Okay, for my latest blog update, here's what I learned while visiting Oregon doing research for a book I'm writing...
For instance, if you've started a blog and find that you keep forgetting to add entries to it, don't give up!
No rest for the wicked! This year has been crazy so far, and it shows no signs of slowing down.
Reports of my death have been greatly exaggerated. Okay, so I borrowed that from Mark Twain, but that’s been my answer to the hundreds of folks (or was it a handful? I suck at numbers) who have been asking when I will post another blog entry.
What a convenient little item these would be. When watching the movie Signs, for instance, a viewer baffled by the fact that aliens who have mastered interstellar space travel are confounded by doorknobs need only don the Suspenders of Disbelief and Presto! It all makes perfect sense. Likewise, a Jean-Claude Van Damme fan watching Timecop for the hundredth time, wondering where on God’s Green Earth those “pods” disappear to when the Timecops make their jump would be immediately mollified by slipping on the trusty Suspenders of Disbelief.
FRED: “So Bill, as you know…” For the love of God, please don't ever begin a scene this way. Why on Earth is Fred telling Bill what Bill already knows? Because a writer is trying to get across some information to the viewer/reader and he/she’s taking the easy way out. Here’s another one: Fred and Bill are on a spec ops mission in the South American jungle. Fred says: “Remind me again why we're here?”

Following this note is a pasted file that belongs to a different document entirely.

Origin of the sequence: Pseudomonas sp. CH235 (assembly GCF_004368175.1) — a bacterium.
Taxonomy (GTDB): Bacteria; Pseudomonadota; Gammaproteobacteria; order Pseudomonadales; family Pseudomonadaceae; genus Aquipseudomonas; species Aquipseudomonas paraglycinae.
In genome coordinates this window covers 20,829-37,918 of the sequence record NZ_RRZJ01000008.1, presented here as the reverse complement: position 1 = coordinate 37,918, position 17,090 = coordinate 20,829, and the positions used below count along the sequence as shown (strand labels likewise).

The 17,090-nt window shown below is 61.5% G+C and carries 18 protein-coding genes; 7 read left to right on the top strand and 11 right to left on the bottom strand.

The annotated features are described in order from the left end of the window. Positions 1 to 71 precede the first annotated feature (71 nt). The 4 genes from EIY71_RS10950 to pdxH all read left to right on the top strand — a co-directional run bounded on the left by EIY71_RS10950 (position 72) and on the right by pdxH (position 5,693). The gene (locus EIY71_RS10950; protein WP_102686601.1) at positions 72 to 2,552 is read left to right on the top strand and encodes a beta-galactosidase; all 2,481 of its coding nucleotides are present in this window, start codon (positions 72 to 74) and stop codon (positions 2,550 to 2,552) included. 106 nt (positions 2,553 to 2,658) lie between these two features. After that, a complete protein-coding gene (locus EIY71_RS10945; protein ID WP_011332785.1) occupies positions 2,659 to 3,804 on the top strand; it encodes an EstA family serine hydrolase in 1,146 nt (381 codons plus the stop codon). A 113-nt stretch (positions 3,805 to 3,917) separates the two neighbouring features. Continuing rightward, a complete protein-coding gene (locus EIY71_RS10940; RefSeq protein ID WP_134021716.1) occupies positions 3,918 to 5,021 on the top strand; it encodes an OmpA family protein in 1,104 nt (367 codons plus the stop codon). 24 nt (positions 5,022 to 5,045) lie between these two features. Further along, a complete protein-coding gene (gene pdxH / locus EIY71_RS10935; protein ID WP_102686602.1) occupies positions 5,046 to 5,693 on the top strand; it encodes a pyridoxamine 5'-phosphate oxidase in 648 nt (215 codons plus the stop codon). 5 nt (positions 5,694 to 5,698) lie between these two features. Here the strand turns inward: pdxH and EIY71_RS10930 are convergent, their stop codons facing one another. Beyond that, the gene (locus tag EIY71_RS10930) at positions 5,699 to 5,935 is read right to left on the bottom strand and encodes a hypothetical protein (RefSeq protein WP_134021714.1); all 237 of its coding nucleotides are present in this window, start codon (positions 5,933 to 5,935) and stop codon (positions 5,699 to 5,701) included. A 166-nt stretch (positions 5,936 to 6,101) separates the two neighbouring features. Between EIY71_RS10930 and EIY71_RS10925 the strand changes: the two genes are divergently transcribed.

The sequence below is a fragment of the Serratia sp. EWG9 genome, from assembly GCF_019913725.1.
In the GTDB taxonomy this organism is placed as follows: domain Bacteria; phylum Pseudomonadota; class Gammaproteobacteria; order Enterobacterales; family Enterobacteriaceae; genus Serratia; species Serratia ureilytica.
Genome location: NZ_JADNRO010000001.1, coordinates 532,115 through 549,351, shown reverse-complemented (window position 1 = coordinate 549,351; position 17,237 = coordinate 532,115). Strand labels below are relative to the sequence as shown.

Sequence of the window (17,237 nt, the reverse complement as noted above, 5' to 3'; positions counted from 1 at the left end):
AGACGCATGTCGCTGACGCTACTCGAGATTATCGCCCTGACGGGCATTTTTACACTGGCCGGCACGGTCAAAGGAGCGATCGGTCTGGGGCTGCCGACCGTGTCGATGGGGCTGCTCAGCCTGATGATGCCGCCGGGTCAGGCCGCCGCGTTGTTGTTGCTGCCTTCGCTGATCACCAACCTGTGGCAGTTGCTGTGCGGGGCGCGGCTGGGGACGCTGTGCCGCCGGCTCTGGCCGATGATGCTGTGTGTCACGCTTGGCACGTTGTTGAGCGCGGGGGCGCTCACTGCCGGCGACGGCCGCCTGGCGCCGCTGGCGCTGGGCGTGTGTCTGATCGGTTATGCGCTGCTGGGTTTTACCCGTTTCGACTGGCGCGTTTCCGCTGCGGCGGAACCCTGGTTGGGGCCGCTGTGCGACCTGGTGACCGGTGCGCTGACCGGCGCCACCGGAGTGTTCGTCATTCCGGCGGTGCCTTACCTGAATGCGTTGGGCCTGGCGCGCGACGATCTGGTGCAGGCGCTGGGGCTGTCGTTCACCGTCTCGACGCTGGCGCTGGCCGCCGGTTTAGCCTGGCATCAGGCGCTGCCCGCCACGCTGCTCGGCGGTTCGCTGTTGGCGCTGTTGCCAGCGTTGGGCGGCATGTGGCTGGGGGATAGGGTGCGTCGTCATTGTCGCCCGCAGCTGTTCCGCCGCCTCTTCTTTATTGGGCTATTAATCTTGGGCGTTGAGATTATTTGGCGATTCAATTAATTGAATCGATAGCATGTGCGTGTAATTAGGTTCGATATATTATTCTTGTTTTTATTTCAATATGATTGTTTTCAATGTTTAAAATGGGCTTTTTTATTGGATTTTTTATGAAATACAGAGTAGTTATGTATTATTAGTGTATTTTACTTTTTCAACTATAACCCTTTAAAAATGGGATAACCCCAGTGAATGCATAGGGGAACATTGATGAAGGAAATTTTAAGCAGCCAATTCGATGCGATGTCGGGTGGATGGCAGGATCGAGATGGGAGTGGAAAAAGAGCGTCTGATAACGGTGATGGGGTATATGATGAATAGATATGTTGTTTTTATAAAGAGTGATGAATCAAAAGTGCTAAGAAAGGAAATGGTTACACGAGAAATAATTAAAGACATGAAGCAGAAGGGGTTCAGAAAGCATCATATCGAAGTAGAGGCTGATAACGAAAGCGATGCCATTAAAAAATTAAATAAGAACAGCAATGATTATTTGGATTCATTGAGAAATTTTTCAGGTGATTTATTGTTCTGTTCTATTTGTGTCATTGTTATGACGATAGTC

That's been my life in many ways but let's focus on just one for the time being: how I became a writer. I started at Blizzard as an artist. 2-D, then 3-D. During that time I edited game scripts and wrote dialogue and in time I became a voice director. For a few years I was writing boss lines and trailer VO for World of Warcraft, then auditioning actors for the parts and directing the voice sessions (I can't tell you how rewarding it is for a writer to cast folks who can speak your words so close to the way you hear them in your head).
Some authors would rather watch Manos: Hands of Fate repeatedly (without the Satellite of Love crew commentary) than write an outline. Here's my advice: if you're not on any kind of real schedule, and you do your best writing through exploration, go for it. Strike out into the great wide open of literary discovery and see where it takes you. If, however, you're working on an assignment with a deadline, or you're co-authoring a project (like I did with James Waugh on Curse of the Worgen), outline! It makes a lot more sense to map out your story up front and to identify road blocks when you're dealing with 10 pages or less than it does to just toss your map in the lake and wing it, even if you think you've got it all worked out in your head.